Terror in Chattanooga

  • Bill Lettmkuhl kneels by a makeshift memorial in front of near the Armed Forces Career Center on Friday, July 17, 2015, in Chattanooga, Tenn.
  • Miller-Motte Technical College students and others join in prayer across the highway from the strip mall where a gunman attacked the Armed Forces Career Center/National Guard Recruitment Office on July 17, 2015 in Chattanooga, Tenn.
  • An FBI investigator investigates the scene of a shooting outside a military recruiting center on Friday, July 17, 2015, in Chattanooga, Tenn.
  • Mourners places flags at a growing memorial in front of the Armed Forces Career Center in Chattanooga, Tenn., July 16, 2015. 
  • Chad Harris puts his face against a pew as he prays during a prayer vigil at Redemption Point Church for the victims of shootings at a recruiting center and another U.S. military site a few miles apart in Chattanooga, Tenn., July 16, 2015. Federal authorities said they were investigating the possibility it was an act of terrorism, and the FBI took charge of the case. 
  • An angel statue sits in a makeshift memorial near the scene of a shooting at a Armed Forces Career Center/National Guard recruitment office on July 16, 2015 in Chattanooga, Tenn.
  • Law enforcement perch on the rear of an armored vehicle as they prepare at a staging area on Hixson Pike to investigate a nearby home on July 16, 2015, in Chattanooga, Tenn. At least two military facilities in Tennessee were attacked in shootings Thursday. 
  • Melody Kelley, front right, hugs Logan Wallace during a prayer vigil at Redemption Point Church for the victims of shootings at a recruiting center and another U.S. military site a few miles apart in Chattanooga, Tenn., July 16, 2015.
  • In this frame from video, law enforcement officers surround a house in Hixson, Tenn., July 16, 2015. A gunman unleashed a barrage of fire at two sites a few miles apart in Chattanooga, killing several, officials said. The attacker was also killed.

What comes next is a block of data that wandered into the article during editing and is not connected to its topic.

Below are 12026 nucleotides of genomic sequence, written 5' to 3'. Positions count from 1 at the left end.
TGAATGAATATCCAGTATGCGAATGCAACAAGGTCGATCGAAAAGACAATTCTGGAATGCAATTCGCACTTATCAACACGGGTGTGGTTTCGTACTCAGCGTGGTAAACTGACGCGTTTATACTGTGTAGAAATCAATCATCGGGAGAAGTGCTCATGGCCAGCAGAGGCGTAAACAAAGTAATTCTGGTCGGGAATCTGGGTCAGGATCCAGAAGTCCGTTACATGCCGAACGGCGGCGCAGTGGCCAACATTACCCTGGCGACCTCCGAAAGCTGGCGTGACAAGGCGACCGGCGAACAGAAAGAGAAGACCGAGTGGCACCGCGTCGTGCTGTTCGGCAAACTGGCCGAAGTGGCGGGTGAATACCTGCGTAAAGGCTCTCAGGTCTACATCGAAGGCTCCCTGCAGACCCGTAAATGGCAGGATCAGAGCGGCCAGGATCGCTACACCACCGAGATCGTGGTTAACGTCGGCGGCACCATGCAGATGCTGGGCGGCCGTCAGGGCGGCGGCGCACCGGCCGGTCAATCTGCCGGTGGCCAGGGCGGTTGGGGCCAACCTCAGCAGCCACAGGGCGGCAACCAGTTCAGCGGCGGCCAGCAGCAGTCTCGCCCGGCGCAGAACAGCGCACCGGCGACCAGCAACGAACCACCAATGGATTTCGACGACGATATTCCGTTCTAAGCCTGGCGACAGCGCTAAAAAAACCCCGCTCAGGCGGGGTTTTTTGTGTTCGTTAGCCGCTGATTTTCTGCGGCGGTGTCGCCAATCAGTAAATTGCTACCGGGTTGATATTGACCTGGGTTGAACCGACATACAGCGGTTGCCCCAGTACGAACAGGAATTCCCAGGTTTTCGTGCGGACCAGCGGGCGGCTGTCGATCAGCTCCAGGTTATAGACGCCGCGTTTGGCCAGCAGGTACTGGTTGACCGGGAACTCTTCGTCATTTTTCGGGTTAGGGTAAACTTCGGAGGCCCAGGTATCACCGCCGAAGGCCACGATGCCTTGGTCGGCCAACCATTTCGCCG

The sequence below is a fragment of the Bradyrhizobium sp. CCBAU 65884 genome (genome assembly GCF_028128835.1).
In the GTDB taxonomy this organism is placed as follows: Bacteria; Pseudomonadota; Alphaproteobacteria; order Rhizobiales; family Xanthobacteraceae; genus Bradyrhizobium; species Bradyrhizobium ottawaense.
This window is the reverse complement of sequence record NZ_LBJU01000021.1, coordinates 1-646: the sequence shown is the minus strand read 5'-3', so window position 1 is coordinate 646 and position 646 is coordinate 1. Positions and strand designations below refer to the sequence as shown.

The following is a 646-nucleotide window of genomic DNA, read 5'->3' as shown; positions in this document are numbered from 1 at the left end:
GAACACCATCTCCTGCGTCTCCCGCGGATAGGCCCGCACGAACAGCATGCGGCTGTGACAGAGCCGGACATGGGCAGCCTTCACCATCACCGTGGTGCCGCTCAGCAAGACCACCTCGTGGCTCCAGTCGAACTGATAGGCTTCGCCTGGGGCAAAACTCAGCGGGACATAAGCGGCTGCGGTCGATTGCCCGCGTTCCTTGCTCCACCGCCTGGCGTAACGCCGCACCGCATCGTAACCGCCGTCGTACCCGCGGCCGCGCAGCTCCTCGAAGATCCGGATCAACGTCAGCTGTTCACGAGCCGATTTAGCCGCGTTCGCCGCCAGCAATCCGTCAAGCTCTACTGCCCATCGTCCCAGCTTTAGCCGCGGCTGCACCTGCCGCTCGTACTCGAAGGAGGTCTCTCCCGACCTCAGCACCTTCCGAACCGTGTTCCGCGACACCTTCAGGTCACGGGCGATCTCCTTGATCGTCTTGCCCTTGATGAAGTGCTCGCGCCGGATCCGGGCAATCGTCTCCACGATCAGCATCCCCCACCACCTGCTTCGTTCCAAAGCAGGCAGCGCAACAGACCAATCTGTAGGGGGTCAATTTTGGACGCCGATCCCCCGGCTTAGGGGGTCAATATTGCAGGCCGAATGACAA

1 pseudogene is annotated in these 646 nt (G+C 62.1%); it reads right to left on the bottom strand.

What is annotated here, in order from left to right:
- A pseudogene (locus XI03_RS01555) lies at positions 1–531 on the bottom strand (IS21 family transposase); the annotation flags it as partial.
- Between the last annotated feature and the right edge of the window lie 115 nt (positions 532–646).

• A police officer investigates outside the Armed Forces Career Center after a gunman opened fire on the building, July 16, 2015, in Chattanooga, Tenn. Authorities say there were multiple casualties including the gunman. 
  • The windows of the Armed Forces Recruitment Center have several bullet holes from a shooting as the area is cordoned off with blue shell casing markers in the parking lot on July 16, 2015 in Chattanooga, Tenn. At least two military facilities in Tennessee were attacked in shootings Thursday.
  • FBI agents work the scene at the Armed Forces Career Center in Chattanooga, Tenn., July 16, 2015. Four Marines were killed on Thursday by a gunman who opened fire at two military offices in Chattanooga, Tennessee, before being fatally shot in an attack officials called a brazen, brutal act of domestic terrorism. 
  • FBI agents work the scene at the Armed Forces Career Center in Chattanooga, Tenn., July 16, 2015. 

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Updated

A gunman unleashed a barrage of gunfire at two military centers in Chattanooga Thursday, killing four Marines, injuring a police officer and a Marine recruiter, and critically injuring a Navy sailor, authorities said.

The gunman was killed after a shootout with police at the second facility, authorities said. It was not immediately clear whether police killed him or he killed himself.

The gunman was identified as Mohammad Youssuf Abdulazeez, 24. He was a naturalized U.S. citizen from Kuwait, a federal official said.

“It is incomprehensible to see what happened and the way individuals who proudly serve our country were treated,” Chattanooga Mayor Andy Berke said.

Authorities offered no immediate information on a motive. Bill Killian, the top federal prosecutor for eastern Tennessee, said the attack was being investigated as an act of domestic terrorism.

At an 11 p.m. press conference, Tennessee Gov. Bill Haslam called Chattanooga “a great city with a broken heart.” Officials offered little more information about the incidents, except to say that the gunman used multiple weapons to carry out the attacks, and that no public safety concerns remained.

Read more at NBCNews.com

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